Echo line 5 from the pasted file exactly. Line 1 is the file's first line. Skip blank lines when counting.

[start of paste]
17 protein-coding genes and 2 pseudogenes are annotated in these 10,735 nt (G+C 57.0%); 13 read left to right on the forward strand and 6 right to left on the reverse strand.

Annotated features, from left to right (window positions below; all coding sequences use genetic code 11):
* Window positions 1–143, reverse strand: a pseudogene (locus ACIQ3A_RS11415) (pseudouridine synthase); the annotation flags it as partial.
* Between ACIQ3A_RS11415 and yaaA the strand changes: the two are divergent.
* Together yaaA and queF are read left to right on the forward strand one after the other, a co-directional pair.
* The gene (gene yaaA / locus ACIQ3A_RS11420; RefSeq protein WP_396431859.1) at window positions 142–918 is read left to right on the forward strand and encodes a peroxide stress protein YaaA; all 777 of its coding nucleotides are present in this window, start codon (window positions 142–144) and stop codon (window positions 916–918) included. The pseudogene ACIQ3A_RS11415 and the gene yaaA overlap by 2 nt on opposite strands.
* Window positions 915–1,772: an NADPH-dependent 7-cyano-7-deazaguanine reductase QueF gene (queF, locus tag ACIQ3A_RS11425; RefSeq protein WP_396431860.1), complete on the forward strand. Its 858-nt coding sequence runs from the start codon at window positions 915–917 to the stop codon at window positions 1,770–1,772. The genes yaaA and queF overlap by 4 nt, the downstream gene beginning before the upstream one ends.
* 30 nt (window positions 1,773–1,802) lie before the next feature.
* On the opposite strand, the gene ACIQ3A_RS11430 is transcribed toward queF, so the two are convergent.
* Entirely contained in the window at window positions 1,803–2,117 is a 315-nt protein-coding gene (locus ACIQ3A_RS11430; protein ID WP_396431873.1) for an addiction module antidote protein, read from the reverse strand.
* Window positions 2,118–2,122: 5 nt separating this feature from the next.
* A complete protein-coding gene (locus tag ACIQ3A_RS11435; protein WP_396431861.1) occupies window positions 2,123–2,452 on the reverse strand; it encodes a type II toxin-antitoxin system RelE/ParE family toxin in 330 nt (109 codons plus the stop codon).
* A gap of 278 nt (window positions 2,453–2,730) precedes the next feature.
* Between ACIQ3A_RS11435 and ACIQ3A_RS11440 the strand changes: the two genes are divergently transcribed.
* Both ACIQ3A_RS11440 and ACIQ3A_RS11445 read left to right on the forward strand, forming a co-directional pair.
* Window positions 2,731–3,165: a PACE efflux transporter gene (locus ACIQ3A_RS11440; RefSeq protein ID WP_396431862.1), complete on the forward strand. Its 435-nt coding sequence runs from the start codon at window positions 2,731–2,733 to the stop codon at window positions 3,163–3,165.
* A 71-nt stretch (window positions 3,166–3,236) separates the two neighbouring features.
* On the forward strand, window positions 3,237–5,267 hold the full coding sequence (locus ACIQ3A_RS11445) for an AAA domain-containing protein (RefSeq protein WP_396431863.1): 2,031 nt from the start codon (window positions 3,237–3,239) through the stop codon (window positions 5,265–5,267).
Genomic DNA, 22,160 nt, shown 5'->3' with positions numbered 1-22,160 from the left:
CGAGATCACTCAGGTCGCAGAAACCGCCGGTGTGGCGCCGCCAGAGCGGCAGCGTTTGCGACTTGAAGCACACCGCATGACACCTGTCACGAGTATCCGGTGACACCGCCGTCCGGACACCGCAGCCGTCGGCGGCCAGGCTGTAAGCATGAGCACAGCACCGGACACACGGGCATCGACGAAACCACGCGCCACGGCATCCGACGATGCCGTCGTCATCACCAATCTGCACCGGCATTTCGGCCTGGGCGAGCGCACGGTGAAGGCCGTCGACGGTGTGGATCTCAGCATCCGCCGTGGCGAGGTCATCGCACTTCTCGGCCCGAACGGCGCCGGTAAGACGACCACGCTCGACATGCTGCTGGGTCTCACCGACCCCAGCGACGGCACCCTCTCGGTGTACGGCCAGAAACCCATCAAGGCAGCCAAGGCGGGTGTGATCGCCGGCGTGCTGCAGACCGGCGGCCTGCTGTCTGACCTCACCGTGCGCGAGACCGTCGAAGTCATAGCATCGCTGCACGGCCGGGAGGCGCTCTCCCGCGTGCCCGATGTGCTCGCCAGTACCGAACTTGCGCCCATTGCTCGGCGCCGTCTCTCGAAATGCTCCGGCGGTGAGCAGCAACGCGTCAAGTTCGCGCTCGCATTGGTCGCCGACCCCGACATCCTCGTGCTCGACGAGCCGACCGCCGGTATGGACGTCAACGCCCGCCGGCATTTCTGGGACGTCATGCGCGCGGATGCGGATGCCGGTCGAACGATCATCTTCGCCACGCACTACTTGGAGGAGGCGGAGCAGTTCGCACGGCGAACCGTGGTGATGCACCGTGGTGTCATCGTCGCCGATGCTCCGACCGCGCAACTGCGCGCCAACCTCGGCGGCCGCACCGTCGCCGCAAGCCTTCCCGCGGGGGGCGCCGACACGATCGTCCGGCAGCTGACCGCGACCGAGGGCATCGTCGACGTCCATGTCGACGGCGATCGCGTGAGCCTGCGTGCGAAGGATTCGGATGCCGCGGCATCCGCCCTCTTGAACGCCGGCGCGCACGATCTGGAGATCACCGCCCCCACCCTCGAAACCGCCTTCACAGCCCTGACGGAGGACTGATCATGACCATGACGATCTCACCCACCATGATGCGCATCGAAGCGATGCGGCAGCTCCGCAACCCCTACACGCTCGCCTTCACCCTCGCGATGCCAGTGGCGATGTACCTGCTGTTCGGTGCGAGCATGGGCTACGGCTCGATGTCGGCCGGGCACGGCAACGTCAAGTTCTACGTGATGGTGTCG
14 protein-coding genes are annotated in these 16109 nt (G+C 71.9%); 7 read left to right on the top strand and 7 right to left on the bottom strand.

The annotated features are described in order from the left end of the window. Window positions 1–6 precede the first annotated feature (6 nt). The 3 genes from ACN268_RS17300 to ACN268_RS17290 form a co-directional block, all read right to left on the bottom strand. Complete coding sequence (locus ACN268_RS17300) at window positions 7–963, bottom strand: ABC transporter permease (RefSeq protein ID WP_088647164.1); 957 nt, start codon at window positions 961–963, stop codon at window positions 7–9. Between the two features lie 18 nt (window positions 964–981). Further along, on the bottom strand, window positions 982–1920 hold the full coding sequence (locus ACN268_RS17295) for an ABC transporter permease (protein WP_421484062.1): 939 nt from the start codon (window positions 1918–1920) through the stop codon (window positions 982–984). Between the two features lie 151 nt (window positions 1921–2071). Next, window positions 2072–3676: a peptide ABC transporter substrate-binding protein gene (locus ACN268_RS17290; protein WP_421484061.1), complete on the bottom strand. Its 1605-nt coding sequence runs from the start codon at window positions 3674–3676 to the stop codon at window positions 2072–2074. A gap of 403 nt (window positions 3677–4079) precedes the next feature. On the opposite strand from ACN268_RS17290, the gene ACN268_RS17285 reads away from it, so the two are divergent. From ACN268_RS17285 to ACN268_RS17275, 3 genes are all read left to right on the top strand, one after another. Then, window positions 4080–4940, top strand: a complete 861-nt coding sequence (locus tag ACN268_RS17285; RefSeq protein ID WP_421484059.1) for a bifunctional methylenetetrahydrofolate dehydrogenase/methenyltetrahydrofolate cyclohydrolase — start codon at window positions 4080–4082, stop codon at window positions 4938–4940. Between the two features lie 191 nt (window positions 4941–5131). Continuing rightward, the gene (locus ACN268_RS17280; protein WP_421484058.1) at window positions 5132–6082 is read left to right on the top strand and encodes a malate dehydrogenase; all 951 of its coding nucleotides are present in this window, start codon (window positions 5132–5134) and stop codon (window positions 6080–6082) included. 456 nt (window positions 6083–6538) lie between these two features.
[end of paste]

* Together yaaA and queF are read left to right on the forward strand one after the other, a co-directional pair.